‘We will lose an entire generation’: St. Paul’s doctor speaks out on fentanyl crisis

Dr. Del Dorscheid fears B.C. is at risk of losing an entire generation of drug users if policy-makers and medical professionals don’t tackle the root cause of addiction first.

As a critical care doctor at St. Paul’s Hospital in Downtown Vancouver, Dorscheid is on the front lines of an overdose crisis that he says shows no signs of abating.

“The problem is that we still have three, four, five deaths every day from fentanyl and that’s unchanging,” he said.


There have been more than 1,200 overdose deaths in B.C in the last 15 months. Fentanyl was detected in a majority of those cases.

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“Right now, I don’t see us being able to solve this problem,” Dorscheid said. “We will lose an entire generation, I feel, to this opiate crisis.”

The significant increase in drug-related overdoses and deaths prompted Provincial Health Officer Dr. Perry Kendall to declare a public health emergency in April of last year, but Dorscheid describes the province’s strategy as “almost without purpose.”

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“We’re trying to keep people alive — safe injection centres, the mobile hospital units that were up through the winter. The real question we have to get at is, what’s driving the addiction? Where are the mental health strategies and policies?”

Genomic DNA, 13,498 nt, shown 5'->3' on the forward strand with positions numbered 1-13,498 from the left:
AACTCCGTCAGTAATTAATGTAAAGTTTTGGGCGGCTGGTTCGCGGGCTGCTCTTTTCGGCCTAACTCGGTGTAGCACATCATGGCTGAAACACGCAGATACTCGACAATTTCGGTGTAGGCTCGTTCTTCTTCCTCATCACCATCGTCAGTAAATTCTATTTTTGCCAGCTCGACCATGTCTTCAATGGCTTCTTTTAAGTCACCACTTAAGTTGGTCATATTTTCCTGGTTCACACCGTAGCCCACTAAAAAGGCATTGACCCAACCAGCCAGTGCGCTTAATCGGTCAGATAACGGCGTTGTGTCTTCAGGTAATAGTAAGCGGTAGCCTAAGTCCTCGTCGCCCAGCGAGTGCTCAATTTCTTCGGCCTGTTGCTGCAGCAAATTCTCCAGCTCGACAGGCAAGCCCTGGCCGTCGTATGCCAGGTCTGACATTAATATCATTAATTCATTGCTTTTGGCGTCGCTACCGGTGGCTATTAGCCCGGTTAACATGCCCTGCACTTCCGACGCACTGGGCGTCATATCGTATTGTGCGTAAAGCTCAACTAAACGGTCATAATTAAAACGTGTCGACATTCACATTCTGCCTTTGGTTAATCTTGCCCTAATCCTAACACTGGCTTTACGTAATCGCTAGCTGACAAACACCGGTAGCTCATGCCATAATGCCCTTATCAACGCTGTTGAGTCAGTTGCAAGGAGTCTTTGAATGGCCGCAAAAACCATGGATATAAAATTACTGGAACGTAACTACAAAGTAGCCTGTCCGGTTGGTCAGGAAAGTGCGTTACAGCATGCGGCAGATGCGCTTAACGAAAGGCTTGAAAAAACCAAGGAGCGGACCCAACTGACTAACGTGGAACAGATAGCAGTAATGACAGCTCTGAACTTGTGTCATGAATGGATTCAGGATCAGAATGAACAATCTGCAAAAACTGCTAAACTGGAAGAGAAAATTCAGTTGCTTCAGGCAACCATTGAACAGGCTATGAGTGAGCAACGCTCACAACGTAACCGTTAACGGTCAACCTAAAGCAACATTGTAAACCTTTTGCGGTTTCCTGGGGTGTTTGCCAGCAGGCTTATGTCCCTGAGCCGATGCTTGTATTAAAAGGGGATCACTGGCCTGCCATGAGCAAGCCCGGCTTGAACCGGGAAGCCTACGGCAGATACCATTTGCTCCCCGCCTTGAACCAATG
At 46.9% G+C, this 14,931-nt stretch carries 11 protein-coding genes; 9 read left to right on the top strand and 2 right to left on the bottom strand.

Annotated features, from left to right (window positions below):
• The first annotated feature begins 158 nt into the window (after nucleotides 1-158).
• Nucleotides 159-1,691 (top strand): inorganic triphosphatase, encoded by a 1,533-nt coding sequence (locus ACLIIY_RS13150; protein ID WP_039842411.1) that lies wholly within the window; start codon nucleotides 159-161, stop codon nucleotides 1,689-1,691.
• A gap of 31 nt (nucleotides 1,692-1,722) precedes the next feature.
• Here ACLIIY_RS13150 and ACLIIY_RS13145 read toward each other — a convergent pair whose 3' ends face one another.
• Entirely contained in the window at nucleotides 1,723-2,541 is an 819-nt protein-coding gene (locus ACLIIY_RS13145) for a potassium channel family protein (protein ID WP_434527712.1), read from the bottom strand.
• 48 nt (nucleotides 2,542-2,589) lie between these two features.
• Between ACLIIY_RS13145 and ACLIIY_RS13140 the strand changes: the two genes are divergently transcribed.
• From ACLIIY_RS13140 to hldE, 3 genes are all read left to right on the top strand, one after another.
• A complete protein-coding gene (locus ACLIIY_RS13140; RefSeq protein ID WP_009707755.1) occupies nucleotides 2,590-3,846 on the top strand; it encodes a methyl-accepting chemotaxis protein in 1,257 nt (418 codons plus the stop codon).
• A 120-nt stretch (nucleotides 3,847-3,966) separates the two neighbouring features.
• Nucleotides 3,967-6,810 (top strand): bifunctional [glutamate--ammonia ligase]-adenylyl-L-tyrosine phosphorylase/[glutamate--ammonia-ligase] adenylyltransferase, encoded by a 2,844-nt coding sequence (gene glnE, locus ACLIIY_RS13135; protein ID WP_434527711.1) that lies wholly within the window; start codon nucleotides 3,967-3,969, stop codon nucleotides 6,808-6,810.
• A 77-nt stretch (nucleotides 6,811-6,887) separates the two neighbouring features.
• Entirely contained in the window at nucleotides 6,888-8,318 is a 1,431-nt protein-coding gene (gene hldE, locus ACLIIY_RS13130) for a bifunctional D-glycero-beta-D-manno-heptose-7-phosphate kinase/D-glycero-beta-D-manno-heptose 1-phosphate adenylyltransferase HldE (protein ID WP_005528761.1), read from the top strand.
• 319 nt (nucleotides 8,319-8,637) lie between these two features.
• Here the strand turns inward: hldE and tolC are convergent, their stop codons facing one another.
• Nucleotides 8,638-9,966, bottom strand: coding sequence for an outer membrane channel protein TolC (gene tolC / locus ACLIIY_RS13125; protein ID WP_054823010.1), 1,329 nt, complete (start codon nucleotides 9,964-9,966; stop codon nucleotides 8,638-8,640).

Despite a rising death count, Kendall believes the government’s response has been exemplary.

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The government says it has spent more than $55 million and counting on the opioid crisis, including funding for mental health.

“This government and our public health responders and our frontline responders and our physicians and the community who use themselves have responded in a way which probably outshines any other jurisdiction on this continent,” he said.

Dorscheid said more needs to be done to prevent B.C. from losing an entire generation to the opioid crisis.

“This generation we may not be able to do much [for], and I feel sad about that,” he said. “Somehow we have a generation of individuals that are addicted — most with … mental health [issues] that were unrecognized or untreated or untreatable — and we may have to really focus on the next generation to really be able to deal with this problem.”

— With files from Rumina Daya

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